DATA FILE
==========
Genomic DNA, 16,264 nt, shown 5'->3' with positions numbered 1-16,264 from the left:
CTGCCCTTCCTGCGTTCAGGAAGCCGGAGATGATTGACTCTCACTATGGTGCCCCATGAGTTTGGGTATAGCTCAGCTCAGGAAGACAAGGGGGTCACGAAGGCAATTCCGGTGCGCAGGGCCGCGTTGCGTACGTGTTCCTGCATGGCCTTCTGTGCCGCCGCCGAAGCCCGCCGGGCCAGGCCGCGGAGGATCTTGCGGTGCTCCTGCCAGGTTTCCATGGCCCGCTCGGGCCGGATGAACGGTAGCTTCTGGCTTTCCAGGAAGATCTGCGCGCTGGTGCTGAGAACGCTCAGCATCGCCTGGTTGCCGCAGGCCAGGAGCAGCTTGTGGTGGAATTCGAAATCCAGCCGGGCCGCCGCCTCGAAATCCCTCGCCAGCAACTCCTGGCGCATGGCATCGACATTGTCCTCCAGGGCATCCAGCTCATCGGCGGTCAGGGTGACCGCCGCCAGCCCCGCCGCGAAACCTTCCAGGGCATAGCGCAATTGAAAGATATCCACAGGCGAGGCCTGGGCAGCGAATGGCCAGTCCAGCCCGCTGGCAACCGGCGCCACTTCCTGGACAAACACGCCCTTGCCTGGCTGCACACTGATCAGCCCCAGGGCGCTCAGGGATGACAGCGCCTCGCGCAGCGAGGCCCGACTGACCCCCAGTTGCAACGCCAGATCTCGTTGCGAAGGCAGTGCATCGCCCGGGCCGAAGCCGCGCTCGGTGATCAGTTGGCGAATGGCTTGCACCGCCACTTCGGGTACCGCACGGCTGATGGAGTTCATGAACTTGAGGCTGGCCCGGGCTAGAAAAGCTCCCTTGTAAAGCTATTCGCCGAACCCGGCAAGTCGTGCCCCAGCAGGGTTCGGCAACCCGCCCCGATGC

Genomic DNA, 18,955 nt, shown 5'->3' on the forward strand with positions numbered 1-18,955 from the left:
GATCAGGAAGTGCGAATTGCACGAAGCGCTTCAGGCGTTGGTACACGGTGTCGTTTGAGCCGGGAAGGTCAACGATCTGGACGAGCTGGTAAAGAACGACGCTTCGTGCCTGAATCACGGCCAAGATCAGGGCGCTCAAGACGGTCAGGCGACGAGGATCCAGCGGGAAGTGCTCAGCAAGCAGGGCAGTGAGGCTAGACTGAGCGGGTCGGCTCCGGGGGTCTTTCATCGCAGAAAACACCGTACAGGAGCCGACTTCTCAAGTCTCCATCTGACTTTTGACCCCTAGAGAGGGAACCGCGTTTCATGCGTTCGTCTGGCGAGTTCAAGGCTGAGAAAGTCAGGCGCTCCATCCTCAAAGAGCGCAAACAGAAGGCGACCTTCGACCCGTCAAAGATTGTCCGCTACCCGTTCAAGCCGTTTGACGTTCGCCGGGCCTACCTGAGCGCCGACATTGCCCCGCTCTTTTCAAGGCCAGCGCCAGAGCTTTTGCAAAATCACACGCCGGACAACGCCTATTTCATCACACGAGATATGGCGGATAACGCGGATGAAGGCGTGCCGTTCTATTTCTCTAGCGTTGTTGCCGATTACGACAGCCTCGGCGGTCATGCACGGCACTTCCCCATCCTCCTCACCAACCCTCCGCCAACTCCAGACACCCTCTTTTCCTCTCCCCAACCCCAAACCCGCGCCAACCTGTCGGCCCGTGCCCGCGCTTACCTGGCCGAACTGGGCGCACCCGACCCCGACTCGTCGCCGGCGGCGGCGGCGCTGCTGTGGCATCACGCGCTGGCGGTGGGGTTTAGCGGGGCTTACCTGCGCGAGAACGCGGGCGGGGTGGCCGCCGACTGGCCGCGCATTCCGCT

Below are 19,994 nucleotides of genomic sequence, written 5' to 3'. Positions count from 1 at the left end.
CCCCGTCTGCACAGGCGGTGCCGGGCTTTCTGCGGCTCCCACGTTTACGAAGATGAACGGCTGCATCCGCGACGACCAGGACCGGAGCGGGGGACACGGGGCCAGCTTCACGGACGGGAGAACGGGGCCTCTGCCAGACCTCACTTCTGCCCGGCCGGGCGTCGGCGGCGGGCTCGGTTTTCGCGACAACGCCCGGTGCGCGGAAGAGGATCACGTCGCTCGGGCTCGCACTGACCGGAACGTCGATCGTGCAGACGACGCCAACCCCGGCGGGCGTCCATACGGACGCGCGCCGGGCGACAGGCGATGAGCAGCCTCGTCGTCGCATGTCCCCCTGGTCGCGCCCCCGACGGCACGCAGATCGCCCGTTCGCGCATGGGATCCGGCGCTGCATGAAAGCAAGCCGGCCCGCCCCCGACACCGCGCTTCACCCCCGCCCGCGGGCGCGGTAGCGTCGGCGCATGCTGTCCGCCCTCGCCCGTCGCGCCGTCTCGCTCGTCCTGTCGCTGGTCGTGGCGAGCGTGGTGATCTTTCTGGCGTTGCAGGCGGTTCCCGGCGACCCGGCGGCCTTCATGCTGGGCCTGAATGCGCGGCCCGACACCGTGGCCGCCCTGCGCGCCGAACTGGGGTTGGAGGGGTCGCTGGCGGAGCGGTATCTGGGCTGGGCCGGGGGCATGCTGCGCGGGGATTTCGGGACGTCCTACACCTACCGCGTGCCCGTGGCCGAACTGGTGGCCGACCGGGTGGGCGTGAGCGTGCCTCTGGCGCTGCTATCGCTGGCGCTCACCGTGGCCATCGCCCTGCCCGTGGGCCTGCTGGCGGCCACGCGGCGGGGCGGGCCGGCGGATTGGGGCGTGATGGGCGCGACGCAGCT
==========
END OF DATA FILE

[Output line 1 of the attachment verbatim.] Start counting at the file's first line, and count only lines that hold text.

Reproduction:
Genomic DNA, 16,264 nt, shown 5'->3' with positions numbered 1-16,264 from the left: